Case 2 displayed a novel splice site variant LEPR:c.40+1G>A, which is predicted as pathogenic on some in-silico tools and VUS on other tools, as well as a phylo-P100 score of 4.338; whereas case 5 had a missense variant in the LEPR gene. Both had hyperphagia and rapid weight gain noted since early infancy. Patient 7, who was the sibling of case 2, also had a similar phenotype but did not undergo genetic testing. Family history was notable for morbid EOO in 2 paternal aunts. Patients 2 and 6 also had dyslipidaemia, fatty liver, and mild OSA. Leptin receptor deficiency is known to be associated with severe EOO, hyperphagia, hypogonadotropic hypogonadism, and endocrinological and immunological dysfunction [8]. However, no other abnormalities were detected in our cases, but this may warrant further evaluation on follow-up. The LEPR gene mutations are typically inherited in an autosomal recessive manner, and most reported cases in the literature have a history of parental consanguinity [9]. A high prevalence of founder mutations in the LEP and LEPR genes has been identified in consanguineous families belonging to the Arain tribe in Central Punjab, Pakistan [10]. Interestingly, consanguinity was not a predominant feature in our cases (present in only one family), and neither of our probands with LEPR mutations had the above-mentioned ancestry.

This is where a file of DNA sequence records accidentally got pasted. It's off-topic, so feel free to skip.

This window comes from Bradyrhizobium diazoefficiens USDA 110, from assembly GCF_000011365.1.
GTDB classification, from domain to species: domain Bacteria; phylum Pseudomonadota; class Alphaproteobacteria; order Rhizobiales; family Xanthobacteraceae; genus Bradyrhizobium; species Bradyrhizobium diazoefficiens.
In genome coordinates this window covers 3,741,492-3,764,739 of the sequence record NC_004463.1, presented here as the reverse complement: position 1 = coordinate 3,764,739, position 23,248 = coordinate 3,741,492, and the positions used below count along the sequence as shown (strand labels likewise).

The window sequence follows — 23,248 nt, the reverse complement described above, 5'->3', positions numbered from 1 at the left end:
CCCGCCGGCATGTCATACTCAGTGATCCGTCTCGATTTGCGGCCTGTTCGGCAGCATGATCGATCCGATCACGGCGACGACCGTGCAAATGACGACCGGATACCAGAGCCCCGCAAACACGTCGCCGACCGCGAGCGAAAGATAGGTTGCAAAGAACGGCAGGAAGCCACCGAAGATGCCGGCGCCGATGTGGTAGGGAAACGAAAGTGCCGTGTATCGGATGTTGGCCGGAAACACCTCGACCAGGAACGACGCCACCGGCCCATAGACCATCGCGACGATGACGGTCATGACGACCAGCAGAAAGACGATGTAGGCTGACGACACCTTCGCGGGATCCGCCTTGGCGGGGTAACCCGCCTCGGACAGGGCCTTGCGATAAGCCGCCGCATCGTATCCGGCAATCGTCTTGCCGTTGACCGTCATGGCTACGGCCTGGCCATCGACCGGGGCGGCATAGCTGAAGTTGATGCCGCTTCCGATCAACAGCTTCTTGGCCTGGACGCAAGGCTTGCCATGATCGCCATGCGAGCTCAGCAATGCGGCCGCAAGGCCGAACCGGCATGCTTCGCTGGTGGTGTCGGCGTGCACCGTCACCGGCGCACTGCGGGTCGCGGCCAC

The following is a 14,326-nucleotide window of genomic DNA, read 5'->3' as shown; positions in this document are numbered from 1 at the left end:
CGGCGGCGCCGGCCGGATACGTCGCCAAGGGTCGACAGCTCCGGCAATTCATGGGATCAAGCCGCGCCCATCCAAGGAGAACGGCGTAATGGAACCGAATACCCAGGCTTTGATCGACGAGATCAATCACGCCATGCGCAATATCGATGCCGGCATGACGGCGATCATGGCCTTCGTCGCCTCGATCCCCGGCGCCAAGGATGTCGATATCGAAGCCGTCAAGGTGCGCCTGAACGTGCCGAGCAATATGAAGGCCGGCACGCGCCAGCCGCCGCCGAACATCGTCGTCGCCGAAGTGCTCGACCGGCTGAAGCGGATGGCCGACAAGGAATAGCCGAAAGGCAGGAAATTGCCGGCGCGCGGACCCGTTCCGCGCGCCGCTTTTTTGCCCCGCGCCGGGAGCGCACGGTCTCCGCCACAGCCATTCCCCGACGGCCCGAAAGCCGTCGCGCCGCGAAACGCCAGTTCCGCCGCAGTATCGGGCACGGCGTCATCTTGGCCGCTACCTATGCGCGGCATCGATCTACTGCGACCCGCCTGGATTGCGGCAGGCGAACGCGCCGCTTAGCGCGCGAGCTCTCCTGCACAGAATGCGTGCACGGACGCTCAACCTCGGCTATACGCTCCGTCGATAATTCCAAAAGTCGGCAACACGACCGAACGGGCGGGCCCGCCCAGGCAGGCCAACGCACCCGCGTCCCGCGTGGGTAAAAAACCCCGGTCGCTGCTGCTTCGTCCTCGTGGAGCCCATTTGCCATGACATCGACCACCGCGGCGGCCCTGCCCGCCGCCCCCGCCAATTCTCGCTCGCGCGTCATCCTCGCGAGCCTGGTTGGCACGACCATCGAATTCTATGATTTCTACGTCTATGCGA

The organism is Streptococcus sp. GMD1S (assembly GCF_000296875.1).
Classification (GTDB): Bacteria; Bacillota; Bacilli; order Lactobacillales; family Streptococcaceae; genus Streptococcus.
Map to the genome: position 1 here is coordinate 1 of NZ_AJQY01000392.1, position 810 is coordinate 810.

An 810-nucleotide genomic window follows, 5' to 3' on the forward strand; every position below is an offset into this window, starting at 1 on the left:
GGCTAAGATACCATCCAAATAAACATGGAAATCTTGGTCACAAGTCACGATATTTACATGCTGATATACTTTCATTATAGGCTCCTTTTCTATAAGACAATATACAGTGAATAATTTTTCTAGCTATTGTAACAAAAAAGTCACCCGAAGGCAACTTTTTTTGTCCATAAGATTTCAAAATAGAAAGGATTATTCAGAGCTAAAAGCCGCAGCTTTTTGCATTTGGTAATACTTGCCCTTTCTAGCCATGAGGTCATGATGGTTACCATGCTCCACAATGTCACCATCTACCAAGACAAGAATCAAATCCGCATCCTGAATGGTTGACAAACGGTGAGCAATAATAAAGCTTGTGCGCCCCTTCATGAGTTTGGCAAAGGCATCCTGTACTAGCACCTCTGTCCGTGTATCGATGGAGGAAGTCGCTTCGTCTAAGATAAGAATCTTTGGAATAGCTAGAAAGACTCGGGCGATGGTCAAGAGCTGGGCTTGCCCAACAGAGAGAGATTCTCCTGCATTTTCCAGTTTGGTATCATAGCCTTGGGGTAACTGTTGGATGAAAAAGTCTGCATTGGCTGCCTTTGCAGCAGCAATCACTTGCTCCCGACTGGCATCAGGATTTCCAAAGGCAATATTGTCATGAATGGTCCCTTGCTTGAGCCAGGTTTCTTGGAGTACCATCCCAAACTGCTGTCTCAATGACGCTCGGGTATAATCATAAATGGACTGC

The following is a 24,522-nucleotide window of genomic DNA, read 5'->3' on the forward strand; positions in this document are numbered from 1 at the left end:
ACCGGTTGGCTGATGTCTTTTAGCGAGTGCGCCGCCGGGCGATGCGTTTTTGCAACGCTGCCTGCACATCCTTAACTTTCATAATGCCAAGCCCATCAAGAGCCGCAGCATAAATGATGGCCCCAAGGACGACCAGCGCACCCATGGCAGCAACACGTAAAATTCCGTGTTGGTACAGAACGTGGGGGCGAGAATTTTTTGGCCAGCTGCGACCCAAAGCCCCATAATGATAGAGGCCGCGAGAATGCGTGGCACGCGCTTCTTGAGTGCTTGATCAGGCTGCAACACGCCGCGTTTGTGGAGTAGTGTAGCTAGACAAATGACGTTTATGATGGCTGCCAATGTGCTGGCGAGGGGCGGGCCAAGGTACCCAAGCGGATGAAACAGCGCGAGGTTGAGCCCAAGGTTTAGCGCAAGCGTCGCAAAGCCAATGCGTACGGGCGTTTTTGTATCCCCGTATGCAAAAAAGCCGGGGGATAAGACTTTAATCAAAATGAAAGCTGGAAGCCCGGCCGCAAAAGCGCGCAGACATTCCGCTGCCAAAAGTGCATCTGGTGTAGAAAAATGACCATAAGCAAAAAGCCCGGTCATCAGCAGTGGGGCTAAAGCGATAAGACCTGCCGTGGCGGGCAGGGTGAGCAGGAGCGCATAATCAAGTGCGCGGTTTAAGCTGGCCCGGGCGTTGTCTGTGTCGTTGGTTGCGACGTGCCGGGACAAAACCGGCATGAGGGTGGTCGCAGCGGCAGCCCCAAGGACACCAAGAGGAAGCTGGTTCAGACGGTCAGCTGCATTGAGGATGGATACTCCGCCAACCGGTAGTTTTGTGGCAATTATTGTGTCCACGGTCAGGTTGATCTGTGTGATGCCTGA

Genetic analysis of case 3 revealed a heterozygous duplication (copy number gain) of size (~164.72 Kb), encompassing exon 13–19 of the NTRK2 gene. Such exon duplications in the NTRK2 have been reported in patients with obesity, leading us to classify the heterozygous contiguous duplication variation as likely pathogenic in our case [11]. The NTRK2 gene encodes the neurotrophin receptor TrkB, which is the cognate receptor for BDNF and plays a vital role in neurogenesis and maintenance of neuronal plasticity in the hypothalamus. The NTRK2 gene mutations have been implicated in the pathogenesis of EOO, hyperphagia, and developmental delay [3, 12]. Our case did not have a developmental delay at presentation or during the last follow-up at 2 years of age; however, a longer follow-up duration would be crucial.